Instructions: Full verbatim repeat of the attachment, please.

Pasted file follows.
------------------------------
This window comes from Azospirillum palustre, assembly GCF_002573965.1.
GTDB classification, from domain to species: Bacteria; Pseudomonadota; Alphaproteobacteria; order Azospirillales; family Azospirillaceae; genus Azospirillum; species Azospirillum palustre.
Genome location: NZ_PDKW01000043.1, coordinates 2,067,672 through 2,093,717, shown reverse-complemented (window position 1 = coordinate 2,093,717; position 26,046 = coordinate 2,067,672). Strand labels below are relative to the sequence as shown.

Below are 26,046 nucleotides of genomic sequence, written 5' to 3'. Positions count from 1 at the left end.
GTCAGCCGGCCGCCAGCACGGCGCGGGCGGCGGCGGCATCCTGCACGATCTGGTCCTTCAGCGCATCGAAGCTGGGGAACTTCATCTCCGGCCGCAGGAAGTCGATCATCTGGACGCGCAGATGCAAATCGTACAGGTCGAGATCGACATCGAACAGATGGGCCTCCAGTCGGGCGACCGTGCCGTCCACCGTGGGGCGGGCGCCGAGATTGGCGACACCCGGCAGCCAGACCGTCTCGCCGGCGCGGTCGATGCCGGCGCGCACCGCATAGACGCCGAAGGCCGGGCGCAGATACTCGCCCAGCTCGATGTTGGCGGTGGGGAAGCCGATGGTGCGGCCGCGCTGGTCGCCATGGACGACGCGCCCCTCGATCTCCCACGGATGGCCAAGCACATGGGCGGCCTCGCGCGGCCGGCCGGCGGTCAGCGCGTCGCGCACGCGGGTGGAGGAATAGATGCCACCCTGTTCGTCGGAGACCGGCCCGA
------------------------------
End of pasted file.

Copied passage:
This window comes from Azospirillum palustre, assembly GCF_002573965.1.
GTDB classification, from domain to species: Bacteria; Pseudomonadota; Alphaproteobacteria; order Azospirillales; family Azospirillaceae; genus Azospirillum; species Azospirillum palustre.
Genome location: NZ_PDKW01000043.1, coordinates 2,067,672 through 2,093,717, shown reverse-complemented (window position 1 = coordinate 2,093,717; position 26,046 = coordinate 2,067,672). Strand labels below are relative to the sequence as shown.

Below are 26,046 nucleotides of genomic sequence, written 5' to 3'. Positions count from 1 at the left end.
GTCAGCCGGCCGCCAGCACGGCGCGGGCGGCGGCGGCATCCTGCACGATCTGGTCCTTCAGCGCATCGAAGCTGGGGAACTTCATCTCCGGCCGCAGGAAGTCGATCATCTGGACGCGCAGATGCAAATCGTACAGGTCGAGATCGACATCGAACAGATGGGCCTCCAGTCGGGCGACCGTGCCGTCCACCGTGGGGCGGGCGCCGAGATTGGCGACACCCGGCAGCCAGACCGTCTCGCCGGCGCGGTCGATGCCGGCGCGCACCGCATAGACGCCGAAGGCCGGGCGCAGATACTCGCCCAGCTCGATGTTGGCGGTGGGGAAGCCGATGGTGCGGCCGCGCTGGTCGCCATGGACGACGCGCCCCTCGATCTCCCACGGATGGCCAAGCACATGGGCGGCCTCGCGCGGCCGGCCGGCGGTCAGCGCGTCGCGCACGCGGGTGGAGGAATAGATGCCACCCTGTTCGTCGGAGACCGGCCCGA